By comparing FIGS. 3 and 4, it is seen that the striking plate outer surface 26 is gently convexly forwardly curved from toe to heel such that the center point between the toe and heel extends beyond the plane of these ends a distance D that is not more than about 1/8 of an inch. In addition to the curvature, the outer surface 26 slopes backwardly from top to bottom an angle α of between 90-95 degrees such that when the surface strikes a game ball 27 it tends to induce a forward rolling motion (arrow in FIG. 1) rather than a skidding or reverse rolling condition. It is generally believed that a golf ball putted so as to have a forward rolling motion will track the selected path better than a ball with sliding or other turning motion.
It is to be noted that the top and rear of the base portion 16 has material removed at regions 28 and 30 separated by an upstanding centrally located wall 32. Also, the two outer ends terminate in upstanding walls 34 and 36, respectively. By this construction, the mass of the base portion 16 is to a major extent located in a lower platelike portion 38 immediately adjacent the bottom face 40, and to a lesser extent in the centerwall 32 and end walls 34 and 36. Coupling this base portion construction with the addition of the uniform parallelipiped striking plate 20 construction generally this results in the major head weight being located at the lowest part of the base portion 16 and along the front face of the club (i.e., at the striking plate). The mass of the end walls serve to spread out the "sweet spot" (i.e., center of percussion) somewhat between the toe and heel making the club more forgiving for an off-center hit.
The putter shaft 14 is of conventional construction except adjacent the end that attaches to the clubhead there is a shaft end portion 42 formed at an extensive angle to the remainder of the shaft. Preferably, the end portion 42 joins the rest of the shaft at angle of about 45 degrees to the major shaft axis. More particularly, as shown best in FIG. 2, the outer end of the shaft portion 42 is secured to the head in the dished-out portion 30 with the plane of the two shaft parts lying generally normal to the striking plate. In this way, when the bottom surface of the head rests flat on the surface 44 of the green adjacent a ball 27, the shaft extends upwardly and forwardly so that the player's left hand (for a right handed player) is positioned at least above the ball or preferably slightly ahead of the ball toward the target. This relationship of hands, ball and clubhead reduces any tendency to lift the club off ball, but instead desirably promotes moving the clubhead along a flat straight path away from and then straight back toward the ball. In fact, the major shaft 14 axis if extended would strike the clubhead behind the point of engagement of the shaft end portion 42 with the head and at an angle less than 90 degrees which practically prevents moving the clubhead along any path other than a flat straight one away from the ball and low to the ground.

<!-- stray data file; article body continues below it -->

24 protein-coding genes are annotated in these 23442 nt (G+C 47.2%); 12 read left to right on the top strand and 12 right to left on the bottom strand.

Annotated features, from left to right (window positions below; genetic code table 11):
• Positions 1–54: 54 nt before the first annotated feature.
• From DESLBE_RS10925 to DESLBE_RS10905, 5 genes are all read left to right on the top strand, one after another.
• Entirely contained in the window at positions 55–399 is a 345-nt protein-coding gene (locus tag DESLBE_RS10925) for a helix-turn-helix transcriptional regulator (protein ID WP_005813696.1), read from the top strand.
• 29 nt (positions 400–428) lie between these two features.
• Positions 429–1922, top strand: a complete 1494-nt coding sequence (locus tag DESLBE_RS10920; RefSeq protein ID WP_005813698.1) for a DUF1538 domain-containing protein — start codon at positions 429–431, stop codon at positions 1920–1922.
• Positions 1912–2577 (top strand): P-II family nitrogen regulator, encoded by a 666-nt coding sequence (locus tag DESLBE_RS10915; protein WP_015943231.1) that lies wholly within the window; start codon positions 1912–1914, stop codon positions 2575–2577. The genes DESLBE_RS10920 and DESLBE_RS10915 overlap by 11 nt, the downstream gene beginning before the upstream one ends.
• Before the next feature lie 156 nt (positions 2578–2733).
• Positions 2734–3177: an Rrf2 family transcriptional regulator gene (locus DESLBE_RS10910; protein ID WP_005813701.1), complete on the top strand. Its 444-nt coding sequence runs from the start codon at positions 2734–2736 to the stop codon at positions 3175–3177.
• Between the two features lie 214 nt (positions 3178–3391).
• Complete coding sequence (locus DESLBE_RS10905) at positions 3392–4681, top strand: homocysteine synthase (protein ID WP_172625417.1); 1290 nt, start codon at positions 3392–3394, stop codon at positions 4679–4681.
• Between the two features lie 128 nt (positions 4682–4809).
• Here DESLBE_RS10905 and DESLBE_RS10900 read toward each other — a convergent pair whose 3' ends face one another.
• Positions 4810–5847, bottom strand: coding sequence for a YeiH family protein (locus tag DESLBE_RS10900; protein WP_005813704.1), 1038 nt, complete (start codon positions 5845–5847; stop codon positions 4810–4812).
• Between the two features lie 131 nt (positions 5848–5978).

The grip 48 (FIG. 5) that is received on the upper end of the shaft 14 can be constructed of rubber, soft to the touch plastic or composition, as desired. It is seen that in section, viewing downwardly onto the grip, the grip cross-section is oblong along an axis A--A with the shaft 14 positioned off-center and more closely adjacent the side at which the left hand is placed (for righthanded players). Accordingly, in use the two hands grip the club from the two opposite sides 50 and 52, respectively, in spaced apart relation along the shaft and swing the club generally parallel to the axis A--A. With the off-center righthand gripping of the shaft on the grip 48, a steadier pushing action is achieved that will tend to hold a selected swing line. Moreover, it will be found that on assuming a given stance and direction over a ball with the described putter that the player has a difficult time making a last moment intuitive adjustment of swing path or twitch either going back or coming back through the ball.
The invention has been described specifically in connection with a "long" shaft, However, it is contemplated that when applied to a shorter shaft that the various described features will provide a putter of advantageous qualities.
FIG. 7A shows a further embodiment of putter head 54 in the toe-to-heel curve of the first embodiment is maintained, but the striking face 56 is continuously curved top to bottom rather than canted. Yet another embodiment 58 is shown in FIG. 7B in which, again, the toe-to-heel curve is maintained, only now the striking surface 60 is curved very gently backwardly (i.e.,β less than 5 degrees).
Although described in connection with a preferred embodiment, it is to be understood that those skilled in the appertaining arts may suggest modifications that come within the spirit of invention and within the ambit of the appended claims.
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|U.S. Classification||473/300, 473/350, 473/341, 473/314, 473/313|
|International Classification||A63B53/14, A63B53/00, A63B53/04|
|Cooperative Classification||A63B53/0487, A63B53/14, A63B53/007, A63B2053/0458, A63B2053/0462|
|European Classification||A63B53/14, A63B53/04P, A63B53/00P|
|Nov 2, 2001||FPAY||Fee payment|
Year of fee payment: 4
|Feb 8, 2006||REMI||Maintenance fee reminder mailed|
|Jul 21, 2006||LAPS||Lapse for failure to pay maintenance fees|
|Sep 19, 2006||FP||Expired due to failure to pay maintenance fee|
Effective date: 20060721